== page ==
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Monday, March 7, 2011

Free motorcycle spaces might ease parking woes

Motorcycle parking is a welcome sign, for some.
Free motorcycle parking might be the ideal way to lessen parking problems in American cities. Motorcycles and scooters take up less room. Encouraging people to ride them by providing designated spaces in the nooks and crannies of parking garages and street corners would leave more room for cars to park elsewhere.

Many American cities do this. But how well is it done?

Hunting for a space Saturday in traffic-packed Miami Beach, Florida, I was discouraged to see this sign: "Motorcycle Parking Only, One Per Meter."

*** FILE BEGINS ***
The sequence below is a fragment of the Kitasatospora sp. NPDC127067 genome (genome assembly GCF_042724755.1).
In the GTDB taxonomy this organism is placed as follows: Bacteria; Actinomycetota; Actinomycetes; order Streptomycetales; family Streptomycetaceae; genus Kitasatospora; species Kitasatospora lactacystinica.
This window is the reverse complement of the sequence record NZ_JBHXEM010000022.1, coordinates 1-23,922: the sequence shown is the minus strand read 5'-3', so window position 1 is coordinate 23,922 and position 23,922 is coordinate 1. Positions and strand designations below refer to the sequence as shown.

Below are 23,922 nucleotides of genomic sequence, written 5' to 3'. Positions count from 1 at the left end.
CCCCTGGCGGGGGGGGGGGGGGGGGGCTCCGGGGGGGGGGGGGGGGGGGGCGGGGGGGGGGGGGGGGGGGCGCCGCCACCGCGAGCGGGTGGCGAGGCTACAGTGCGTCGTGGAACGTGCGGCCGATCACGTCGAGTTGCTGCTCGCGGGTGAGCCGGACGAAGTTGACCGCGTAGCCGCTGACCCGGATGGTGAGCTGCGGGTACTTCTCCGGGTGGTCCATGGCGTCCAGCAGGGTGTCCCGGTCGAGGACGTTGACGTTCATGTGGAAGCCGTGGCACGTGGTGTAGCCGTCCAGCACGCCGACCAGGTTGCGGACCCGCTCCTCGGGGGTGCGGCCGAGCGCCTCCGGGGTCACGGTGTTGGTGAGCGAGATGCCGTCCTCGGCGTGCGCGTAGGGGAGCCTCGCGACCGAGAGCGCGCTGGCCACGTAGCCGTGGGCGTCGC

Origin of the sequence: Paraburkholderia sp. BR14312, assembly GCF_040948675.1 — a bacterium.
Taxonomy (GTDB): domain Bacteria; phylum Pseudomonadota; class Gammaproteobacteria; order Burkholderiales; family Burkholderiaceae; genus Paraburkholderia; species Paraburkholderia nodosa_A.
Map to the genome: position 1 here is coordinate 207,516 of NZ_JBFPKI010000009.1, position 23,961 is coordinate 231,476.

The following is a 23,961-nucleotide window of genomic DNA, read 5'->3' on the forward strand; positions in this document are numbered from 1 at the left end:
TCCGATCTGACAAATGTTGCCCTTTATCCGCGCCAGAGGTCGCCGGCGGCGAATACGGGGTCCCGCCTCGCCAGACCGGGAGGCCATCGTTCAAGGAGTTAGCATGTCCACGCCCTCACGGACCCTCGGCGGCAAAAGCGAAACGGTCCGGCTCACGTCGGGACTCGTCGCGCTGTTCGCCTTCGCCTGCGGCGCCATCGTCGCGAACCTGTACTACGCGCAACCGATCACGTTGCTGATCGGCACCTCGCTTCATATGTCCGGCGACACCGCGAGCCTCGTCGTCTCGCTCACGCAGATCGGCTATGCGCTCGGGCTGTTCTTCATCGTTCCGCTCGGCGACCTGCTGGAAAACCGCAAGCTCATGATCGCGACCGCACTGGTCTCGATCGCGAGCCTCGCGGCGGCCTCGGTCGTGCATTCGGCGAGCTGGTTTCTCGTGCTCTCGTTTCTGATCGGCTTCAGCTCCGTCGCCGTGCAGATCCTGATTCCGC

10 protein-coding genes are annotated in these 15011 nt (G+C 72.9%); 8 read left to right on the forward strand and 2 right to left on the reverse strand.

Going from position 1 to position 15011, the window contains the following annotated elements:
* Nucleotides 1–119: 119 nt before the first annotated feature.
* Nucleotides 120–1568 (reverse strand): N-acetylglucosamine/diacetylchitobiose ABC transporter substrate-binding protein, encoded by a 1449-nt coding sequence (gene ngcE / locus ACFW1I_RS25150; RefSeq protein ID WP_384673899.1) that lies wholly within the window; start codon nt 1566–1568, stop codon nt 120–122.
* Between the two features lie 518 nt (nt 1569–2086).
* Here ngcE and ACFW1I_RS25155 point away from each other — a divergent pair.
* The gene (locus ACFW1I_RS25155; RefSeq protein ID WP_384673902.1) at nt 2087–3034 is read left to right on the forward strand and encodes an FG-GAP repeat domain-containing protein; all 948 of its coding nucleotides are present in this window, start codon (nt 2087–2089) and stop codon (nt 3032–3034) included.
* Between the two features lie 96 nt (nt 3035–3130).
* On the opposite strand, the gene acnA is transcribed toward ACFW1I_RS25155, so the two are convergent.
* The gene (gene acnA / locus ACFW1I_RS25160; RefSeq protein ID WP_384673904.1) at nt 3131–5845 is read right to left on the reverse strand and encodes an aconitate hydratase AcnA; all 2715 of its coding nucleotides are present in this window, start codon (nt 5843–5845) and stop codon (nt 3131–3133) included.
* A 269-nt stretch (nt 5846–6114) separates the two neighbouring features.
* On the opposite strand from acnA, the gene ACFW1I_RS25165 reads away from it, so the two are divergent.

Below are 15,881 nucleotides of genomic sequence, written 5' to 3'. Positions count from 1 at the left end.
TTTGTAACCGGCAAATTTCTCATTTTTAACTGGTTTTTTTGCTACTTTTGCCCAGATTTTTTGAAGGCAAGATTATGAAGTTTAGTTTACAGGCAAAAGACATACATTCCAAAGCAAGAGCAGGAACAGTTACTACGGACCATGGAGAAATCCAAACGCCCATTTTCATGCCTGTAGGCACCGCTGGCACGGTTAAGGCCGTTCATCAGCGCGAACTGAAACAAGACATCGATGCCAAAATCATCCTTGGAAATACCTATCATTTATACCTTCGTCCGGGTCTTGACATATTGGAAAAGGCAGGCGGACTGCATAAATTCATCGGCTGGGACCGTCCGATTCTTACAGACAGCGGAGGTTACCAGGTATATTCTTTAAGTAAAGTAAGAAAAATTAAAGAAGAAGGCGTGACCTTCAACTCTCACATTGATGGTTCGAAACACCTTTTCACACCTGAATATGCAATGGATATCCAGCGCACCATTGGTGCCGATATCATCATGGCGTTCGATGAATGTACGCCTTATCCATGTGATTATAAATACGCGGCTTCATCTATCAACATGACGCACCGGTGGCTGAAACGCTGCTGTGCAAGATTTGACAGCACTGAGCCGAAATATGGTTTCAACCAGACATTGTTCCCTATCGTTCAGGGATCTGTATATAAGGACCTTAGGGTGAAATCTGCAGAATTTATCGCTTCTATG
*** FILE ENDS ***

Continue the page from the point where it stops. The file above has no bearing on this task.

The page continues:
Tiny parking space still costs money.
I didn't check whether the single lonely scooter parked there was being charged less per hour than cars pay (after all, it was taking up only a sliver of curb space). But, whatever it was paying, it was clear that nobody parks for free in Miami Beach.

Think about it: why should a vehicle that takes up no more room than many bicycles be charged anything at all to park? The city clearly is generating revenue; but consider how many additional parking meters it needs to do this; meters that must be purchased, regularly emptied and maintained year-round.

Of course, I am biased, being a motorcycle rider.

Riding along was Matt Starr, my daughter's boyfriend, a parking deprived communications law staffer for Congress. His experience trying to park his car in Washington, D.C. provides a bit different perspective:

"It always frustrates me to find an empty space on the street, only to see it is for motorcycles only," he commented. I am sure this is particularly true in winter, when motorcycle spaces in most of America are bound to be unused.

Miami Beach is another story, of course.

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